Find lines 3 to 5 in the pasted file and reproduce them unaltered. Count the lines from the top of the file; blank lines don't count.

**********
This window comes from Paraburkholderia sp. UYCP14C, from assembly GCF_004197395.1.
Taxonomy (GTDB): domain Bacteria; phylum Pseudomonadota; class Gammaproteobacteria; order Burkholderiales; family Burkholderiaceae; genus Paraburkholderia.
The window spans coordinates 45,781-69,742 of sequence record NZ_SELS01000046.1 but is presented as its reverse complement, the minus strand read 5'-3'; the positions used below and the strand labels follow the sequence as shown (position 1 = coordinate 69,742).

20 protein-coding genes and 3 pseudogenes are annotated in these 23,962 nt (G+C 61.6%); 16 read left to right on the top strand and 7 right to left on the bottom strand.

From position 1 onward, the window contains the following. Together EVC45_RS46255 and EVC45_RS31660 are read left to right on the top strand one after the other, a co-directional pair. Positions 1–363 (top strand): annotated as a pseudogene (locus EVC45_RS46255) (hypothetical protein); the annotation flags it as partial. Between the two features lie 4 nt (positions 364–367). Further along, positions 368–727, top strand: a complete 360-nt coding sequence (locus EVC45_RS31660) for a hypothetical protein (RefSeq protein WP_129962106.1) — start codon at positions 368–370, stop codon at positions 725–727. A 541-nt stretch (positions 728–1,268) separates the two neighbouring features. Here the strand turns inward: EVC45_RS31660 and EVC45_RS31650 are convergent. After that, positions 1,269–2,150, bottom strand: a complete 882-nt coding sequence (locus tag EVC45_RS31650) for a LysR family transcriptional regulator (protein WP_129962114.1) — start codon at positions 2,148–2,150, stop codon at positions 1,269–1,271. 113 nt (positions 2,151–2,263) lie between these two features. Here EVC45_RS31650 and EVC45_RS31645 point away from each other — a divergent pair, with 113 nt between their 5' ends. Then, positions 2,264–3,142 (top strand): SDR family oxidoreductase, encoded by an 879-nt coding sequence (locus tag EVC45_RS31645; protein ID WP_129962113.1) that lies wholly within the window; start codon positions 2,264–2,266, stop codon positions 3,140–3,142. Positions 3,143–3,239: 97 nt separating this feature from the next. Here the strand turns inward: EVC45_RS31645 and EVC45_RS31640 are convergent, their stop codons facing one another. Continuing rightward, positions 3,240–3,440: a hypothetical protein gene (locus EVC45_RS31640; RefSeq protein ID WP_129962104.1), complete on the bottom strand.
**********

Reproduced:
The window spans coordinates 45,781-69,742 of sequence record NZ_SELS01000046.1 but is presented as its reverse complement, the minus strand read 5'-3'; the positions used below and the strand labels follow the sequence as shown (position 1 = coordinate 69,742).

20 protein-coding genes and 3 pseudogenes are annotated in these 23,962 nt (G+C 61.6%); 16 read left to right on the top strand and 7 right to left on the bottom strand.

From position 1 onward, the window contains the following. Together EVC45_RS46255 and EVC45_RS31660 are read left to right on the top strand one after the other, a co-directional pair. Positions 1–363 (top strand): annotated as a pseudogene (locus EVC45_RS46255) (hypothetical protein); the annotation flags it as partial. Between the two features lie 4 nt (positions 364–367). Further along, positions 368–727, top strand: a complete 360-nt coding sequence (locus EVC45_RS31660) for a hypothetical protein (RefSeq protein WP_129962106.1) — start codon at positions 368–370, stop codon at positions 725–727. A 541-nt stretch (positions 728–1,268) separates the two neighbouring features. Here the strand turns inward: EVC45_RS31660 and EVC45_RS31650 are convergent. After that, positions 1,269–2,150, bottom strand: a complete 882-nt coding sequence (locus tag EVC45_RS31650) for a LysR family transcriptional regulator (protein WP_129962114.1) — start codon at positions 2,148–2,150, stop codon at positions 1,269–1,271. 113 nt (positions 2,151–2,263) lie between these two features. Here EVC45_RS31650 and EVC45_RS31645 point away from each other — a divergent pair, with 113 nt between their 5' ends. Then, positions 2,264–3,142 (top strand): SDR family oxidoreductase, encoded by an 879-nt coding sequence (locus tag EVC45_RS31645; protein ID WP_129962113.1) that lies wholly within the window; start codon positions 2,264–2,266, stop codon positions 3,140–3,142. Positions 3,143–3,239: 97 nt separating this feature from the next. Here the strand turns inward: EVC45_RS31645 and EVC45_RS31640 are convergent, their stop codons facing one another. Continuing rightward, positions 3,240–3,440: a hypothetical protein gene (locus EVC45_RS31640; RefSeq protein ID WP_129962104.1), complete on the bottom strand.